In terms of campus outreach, Health Promotions educates hundreds of students every semester regarding sexual assault awareness and prevention. In fact, during the week this article was published, a “Step-Up” Bystander Intervention workshop was attended by 45 members of Greeks Advocating Mature Management of Alcohol and another 200 students completed a sexual assault awareness seminar required of new fraternity and sorority members. Peer Health Educators regularly lead workshops on healthy relationships and sexual health. The topic is also specifically addressed in the mandatory summer orientation sessions for all new incoming students. Wellness Workshops presented jointly by SHS, C&PS and SDSU Police are offered to the thousands of freshmen and returning students in residence halls throughout August and September. Rape Aggressive Defense courses, facilitated by SDSU Police, teach women the fundamentals of self-defense, take place throughout the year and are free to all students. Add to this list dozens of presentations to classes and student organizations each year about crime prevention, specifically sexual assault, and thousands of students are being reached by our educational outreach efforts every year.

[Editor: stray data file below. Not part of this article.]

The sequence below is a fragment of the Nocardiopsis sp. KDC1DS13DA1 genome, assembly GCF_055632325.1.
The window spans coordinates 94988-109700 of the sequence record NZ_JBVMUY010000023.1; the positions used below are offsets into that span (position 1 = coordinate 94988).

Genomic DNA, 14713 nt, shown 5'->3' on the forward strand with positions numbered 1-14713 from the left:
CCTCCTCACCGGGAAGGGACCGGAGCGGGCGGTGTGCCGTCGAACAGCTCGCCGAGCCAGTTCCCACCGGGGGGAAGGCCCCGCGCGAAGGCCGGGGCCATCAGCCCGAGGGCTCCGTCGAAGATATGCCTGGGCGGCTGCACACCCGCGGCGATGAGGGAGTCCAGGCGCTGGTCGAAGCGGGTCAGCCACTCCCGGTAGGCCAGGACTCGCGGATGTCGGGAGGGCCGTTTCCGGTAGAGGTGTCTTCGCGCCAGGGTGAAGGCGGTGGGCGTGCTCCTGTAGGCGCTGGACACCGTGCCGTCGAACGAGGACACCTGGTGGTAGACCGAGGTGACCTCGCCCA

As to the assertion that there isn’t a ‘special therapist’ for victims of sexual assault, this is because every Counseling and Psychological Services clinical counselor has specialized training and extensive experience in dealing with such victims. It is also important to note that C&PS operates under a policy of same-day appointments for any student calling to report being a victim of sexual assault. It should further reassure our students that over 40 physicians, nurses, counselors, and other Health Services staff, and every SDSU Police officer and dispatcher have received thorough training in responding to sexual assault and rape victims and are capable of handling sensitive student matters in this area. The Sexual Assault Response Team, which consists of specially trained medical personnel, is a voluntary but integral part of criminal prosecution process. The SART response includes the collection of physical evidence, but the decision to do this is entirely up to the individual victim. Advocates who support victims are available throughout the counseling and physical examination process or at any stage a student makes this request.